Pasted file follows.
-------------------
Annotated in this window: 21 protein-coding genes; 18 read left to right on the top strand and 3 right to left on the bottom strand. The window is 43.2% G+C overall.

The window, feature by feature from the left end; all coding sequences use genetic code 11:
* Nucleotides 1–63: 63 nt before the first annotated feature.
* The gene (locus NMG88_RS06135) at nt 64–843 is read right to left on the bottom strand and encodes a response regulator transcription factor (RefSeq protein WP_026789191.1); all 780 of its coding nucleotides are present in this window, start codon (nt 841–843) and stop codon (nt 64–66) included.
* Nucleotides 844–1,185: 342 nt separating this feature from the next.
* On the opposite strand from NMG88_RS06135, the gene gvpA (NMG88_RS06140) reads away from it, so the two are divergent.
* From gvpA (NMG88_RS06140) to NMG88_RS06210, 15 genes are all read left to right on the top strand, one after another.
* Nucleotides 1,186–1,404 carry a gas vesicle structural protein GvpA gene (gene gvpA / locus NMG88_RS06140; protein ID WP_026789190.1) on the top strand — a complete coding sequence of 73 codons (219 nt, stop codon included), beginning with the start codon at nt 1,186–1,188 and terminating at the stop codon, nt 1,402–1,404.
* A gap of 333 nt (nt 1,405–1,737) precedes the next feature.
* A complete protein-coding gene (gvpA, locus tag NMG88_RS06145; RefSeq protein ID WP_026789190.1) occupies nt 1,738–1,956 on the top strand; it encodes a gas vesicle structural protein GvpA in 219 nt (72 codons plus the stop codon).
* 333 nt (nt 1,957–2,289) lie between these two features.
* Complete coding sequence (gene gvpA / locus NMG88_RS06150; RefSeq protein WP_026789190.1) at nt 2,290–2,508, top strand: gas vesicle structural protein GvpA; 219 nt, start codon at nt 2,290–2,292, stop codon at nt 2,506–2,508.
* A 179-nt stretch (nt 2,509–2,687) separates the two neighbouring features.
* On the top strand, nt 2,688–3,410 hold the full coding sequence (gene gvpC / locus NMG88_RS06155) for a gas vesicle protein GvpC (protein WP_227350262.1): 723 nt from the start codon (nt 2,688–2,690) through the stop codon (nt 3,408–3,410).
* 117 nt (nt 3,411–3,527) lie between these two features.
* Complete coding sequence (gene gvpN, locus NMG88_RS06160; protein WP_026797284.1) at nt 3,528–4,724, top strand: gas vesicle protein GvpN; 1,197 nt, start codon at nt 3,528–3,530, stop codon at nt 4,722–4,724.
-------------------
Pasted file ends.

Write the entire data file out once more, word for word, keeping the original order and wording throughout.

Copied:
Annotated in this window: 21 protein-coding genes; 18 read left to right on the top strand and 3 right to left on the bottom strand. The window is 43.2% G+C overall.

The window, feature by feature from the left end; all coding sequences use genetic code 11:
* Nucleotides 1–63: 63 nt before the first annotated feature.
* The gene (locus NMG88_RS06135) at nt 64–843 is read right to left on the bottom strand and encodes a response regulator transcription factor (RefSeq protein WP_026789191.1); all 780 of its coding nucleotides are present in this window, start codon (nt 841–843) and stop codon (nt 64–66) included.
* Nucleotides 844–1,185: 342 nt separating this feature from the next.
* On the opposite strand from NMG88_RS06135, the gene gvpA (NMG88_RS06140) reads away from it, so the two are divergent.
* From gvpA (NMG88_RS06140) to NMG88_RS06210, 15 genes are all read left to right on the top strand, one after another.
* Nucleotides 1,186–1,404 carry a gas vesicle structural protein GvpA gene (gene gvpA / locus NMG88_RS06140; protein ID WP_026789190.1) on the top strand — a complete coding sequence of 73 codons (219 nt, stop codon included), beginning with the start codon at nt 1,186–1,188 and terminating at the stop codon, nt 1,402–1,404.
* A gap of 333 nt (nt 1,405–1,737) precedes the next feature.
* A complete protein-coding gene (gvpA, locus tag NMG88_RS06145; RefSeq protein ID WP_026789190.1) occupies nt 1,738–1,956 on the top strand; it encodes a gas vesicle structural protein GvpA in 219 nt (72 codons plus the stop codon).
* 333 nt (nt 1,957–2,289) lie between these two features.
* Complete coding sequence (gene gvpA / locus NMG88_RS06150; RefSeq protein WP_026789190.1) at nt 2,290–2,508, top strand: gas vesicle structural protein GvpA; 219 nt, start codon at nt 2,290–2,292, stop codon at nt 2,506–2,508.
* A 179-nt stretch (nt 2,509–2,687) separates the two neighbouring features.
* On the top strand, nt 2,688–3,410 hold the full coding sequence (gene gvpC / locus NMG88_RS06155) for a gas vesicle protein GvpC (protein WP_227350262.1): 723 nt from the start codon (nt 2,688–2,690) through the stop codon (nt 3,408–3,410).
* 117 nt (nt 3,411–3,527) lie between these two features.
* Complete coding sequence (gene gvpN, locus NMG88_RS06160; protein WP_026797284.1) at nt 3,528–4,724, top strand: gas vesicle protein GvpN; 1,197 nt, start codon at nt 3,528–3,530, stop codon at nt 4,722–4,724.